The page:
A History of the Coolidge High School Band: Building a Rural Program through Community Engagement and Stakeholder Support, 1935–1980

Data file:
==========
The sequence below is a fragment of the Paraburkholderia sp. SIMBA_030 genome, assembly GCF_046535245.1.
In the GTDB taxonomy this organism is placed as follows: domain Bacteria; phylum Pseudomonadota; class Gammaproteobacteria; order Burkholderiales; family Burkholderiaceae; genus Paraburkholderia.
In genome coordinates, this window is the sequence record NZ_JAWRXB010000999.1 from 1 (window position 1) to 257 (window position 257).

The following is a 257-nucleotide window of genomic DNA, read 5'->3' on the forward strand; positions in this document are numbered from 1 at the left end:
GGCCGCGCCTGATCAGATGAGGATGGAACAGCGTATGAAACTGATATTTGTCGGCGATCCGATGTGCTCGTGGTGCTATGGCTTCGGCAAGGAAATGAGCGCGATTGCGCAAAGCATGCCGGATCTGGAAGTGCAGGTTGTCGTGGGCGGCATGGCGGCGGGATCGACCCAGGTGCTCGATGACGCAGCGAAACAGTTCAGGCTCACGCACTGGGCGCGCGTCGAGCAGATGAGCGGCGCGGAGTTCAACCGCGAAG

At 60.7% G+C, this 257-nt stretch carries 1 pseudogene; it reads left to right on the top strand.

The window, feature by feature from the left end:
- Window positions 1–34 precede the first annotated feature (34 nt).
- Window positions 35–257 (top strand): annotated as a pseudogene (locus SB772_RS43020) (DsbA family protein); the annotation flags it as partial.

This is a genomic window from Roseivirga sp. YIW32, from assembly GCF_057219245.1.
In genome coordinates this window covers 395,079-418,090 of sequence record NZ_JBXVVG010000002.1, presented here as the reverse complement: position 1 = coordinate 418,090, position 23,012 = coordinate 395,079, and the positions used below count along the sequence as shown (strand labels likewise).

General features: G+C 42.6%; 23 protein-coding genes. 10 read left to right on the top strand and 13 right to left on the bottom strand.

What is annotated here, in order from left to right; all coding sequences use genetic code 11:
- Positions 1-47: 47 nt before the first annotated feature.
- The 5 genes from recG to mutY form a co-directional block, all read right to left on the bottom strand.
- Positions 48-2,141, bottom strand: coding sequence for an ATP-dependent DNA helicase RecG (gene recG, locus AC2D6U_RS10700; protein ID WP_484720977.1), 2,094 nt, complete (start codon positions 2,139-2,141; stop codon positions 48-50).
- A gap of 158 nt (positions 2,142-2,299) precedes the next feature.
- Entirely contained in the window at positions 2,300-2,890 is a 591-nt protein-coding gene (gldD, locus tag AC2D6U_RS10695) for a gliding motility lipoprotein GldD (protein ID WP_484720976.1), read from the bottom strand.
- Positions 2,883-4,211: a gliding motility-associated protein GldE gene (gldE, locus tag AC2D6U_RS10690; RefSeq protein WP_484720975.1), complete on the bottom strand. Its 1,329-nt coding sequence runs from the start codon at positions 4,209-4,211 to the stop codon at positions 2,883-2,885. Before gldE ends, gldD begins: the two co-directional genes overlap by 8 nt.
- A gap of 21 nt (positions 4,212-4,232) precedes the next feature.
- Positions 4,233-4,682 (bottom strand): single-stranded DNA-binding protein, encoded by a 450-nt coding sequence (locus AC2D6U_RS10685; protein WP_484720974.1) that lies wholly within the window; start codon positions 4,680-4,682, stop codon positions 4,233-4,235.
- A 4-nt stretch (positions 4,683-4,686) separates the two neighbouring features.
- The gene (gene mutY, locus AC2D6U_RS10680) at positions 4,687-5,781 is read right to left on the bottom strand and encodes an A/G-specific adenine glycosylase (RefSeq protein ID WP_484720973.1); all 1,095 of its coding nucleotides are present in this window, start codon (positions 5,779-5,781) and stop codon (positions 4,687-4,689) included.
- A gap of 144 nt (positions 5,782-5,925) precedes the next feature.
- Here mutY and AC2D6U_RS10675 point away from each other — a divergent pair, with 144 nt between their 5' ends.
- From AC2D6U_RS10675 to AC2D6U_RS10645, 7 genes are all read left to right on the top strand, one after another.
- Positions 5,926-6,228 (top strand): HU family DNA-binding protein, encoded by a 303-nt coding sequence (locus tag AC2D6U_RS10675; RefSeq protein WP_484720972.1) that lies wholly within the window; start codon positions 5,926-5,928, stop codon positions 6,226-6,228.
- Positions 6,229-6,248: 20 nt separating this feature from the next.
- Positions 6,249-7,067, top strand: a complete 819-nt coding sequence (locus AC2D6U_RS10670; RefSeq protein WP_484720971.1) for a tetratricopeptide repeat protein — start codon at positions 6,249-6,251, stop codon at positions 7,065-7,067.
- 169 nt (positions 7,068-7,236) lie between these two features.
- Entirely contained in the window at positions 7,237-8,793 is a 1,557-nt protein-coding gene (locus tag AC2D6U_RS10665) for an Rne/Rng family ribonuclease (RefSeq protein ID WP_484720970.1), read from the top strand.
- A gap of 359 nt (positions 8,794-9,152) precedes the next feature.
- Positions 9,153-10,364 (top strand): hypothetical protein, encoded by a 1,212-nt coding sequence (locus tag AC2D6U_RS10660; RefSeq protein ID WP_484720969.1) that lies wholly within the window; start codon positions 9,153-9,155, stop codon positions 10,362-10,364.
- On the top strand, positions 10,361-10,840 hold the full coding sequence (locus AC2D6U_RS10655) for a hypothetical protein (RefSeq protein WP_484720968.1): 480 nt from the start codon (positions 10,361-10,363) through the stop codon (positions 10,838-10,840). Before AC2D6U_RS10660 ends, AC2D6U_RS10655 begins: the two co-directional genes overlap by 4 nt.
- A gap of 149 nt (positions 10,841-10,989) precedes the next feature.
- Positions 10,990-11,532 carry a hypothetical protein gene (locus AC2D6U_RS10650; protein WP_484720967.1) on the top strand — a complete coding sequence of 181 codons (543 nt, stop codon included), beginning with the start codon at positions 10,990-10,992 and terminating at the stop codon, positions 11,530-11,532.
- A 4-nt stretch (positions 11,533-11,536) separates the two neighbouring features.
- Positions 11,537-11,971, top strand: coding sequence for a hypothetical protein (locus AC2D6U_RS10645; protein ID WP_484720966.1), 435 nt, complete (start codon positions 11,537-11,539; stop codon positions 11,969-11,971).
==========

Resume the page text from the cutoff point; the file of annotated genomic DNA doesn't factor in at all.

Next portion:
This study examined the forty-five year history of a rural band program in Coolidge, Arizona from 1935–1980. Research questions included investigation into the band’s place in the diverse populations with whom they interacted, the stakeholders, and support from the community. Circumstances of the creation of the town, the high school and band, the stakeholders involved in those processes, the ensembles (including learning and teaching), and outside influences such as national level music policies, ecological, and socio-political events were a necessary part of the study. High school yearbooks, student-written newspapers, and local newspapers were consulted for the bulk of the primary-source data. Other sources were also used to corroborate biographical information about band directors, administrators, and influencers outside of Coolidge High School. The most significant finding was that over the forty-five years investigated, the unwavering community support sustained a strong music program in the rural town, even though teacher turnover was high. Publicly demonstrating learning and teaching, the Coolidge High School Band program engaged the local community with numerous performances, drew positive attention from state-level community, and was recognized outside of Arizona at least once regionally. The local community demonstrated tremendous support for the band program over the years, including constant communication in the newspapers, attendance at performances, providing of scholarships, and approval of various bond elections to improve facilities that would be used by the band. More research is recommended on rural music programs and community engagement.